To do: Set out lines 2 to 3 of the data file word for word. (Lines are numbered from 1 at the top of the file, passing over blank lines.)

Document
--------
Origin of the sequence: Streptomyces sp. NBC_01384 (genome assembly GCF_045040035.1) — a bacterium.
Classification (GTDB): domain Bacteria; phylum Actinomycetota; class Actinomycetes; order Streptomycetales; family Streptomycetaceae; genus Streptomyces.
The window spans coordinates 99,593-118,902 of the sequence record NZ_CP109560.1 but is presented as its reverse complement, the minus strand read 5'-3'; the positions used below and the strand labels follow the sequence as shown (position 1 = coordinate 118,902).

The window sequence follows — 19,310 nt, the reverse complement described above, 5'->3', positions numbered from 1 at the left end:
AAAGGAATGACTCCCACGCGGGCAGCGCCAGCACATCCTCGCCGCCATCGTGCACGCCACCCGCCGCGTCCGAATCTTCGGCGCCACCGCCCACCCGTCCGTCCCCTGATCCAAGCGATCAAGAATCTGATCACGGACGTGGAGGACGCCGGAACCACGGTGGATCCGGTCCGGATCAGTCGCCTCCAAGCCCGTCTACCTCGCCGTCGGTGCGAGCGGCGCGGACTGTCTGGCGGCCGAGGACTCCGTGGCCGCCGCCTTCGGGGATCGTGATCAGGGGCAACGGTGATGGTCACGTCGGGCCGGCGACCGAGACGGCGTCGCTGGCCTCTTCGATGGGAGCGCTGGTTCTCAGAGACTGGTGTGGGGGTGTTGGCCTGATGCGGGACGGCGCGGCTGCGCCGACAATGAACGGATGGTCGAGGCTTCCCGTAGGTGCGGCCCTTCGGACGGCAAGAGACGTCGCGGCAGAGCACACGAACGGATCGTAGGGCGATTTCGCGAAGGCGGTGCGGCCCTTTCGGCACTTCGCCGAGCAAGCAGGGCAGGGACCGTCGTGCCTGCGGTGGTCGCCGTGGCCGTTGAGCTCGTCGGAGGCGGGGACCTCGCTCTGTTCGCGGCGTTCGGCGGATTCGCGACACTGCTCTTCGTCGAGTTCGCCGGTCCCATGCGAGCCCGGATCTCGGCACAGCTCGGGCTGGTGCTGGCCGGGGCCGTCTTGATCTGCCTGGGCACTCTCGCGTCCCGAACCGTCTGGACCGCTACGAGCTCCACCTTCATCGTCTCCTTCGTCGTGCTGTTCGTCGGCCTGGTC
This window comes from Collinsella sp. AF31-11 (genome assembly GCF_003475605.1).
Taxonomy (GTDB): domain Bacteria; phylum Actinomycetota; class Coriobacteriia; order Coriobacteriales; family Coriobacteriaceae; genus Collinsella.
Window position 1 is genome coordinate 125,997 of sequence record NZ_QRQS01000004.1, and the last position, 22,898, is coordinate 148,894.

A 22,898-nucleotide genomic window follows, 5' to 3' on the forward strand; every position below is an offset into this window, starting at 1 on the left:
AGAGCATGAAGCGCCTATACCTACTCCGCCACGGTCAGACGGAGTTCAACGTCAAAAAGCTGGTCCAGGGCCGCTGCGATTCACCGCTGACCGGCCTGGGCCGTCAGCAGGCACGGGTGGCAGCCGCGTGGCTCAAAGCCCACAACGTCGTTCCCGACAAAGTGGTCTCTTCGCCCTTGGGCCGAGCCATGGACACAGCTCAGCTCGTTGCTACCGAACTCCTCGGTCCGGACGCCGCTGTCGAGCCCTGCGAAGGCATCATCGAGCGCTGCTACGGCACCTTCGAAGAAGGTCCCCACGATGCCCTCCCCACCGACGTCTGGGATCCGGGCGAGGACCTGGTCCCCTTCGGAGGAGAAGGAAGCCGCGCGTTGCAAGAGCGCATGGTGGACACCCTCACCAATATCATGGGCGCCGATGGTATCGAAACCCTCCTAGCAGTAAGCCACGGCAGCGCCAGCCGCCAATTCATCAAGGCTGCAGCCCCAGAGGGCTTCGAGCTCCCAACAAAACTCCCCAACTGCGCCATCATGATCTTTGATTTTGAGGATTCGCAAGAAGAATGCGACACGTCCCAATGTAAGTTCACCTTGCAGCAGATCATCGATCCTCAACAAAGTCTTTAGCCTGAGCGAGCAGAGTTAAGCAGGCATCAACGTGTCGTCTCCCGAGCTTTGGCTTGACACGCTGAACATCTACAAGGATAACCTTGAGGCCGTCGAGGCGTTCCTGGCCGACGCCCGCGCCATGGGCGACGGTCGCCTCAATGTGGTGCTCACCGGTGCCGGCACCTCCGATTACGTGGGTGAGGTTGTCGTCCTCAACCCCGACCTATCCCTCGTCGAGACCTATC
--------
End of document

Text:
Classification (GTDB): domain Bacteria; phylum Actinomycetota; class Actinomycetes; order Streptomycetales; family Streptomycetaceae; genus Streptomyces.
The window spans coordinates 99,593-118,902 of the sequence record NZ_CP109560.1 but is presented as its reverse complement, the minus strand read 5'-3'; the positions used below and the strand labels follow the sequence as shown (position 1 = coordinate 118,902).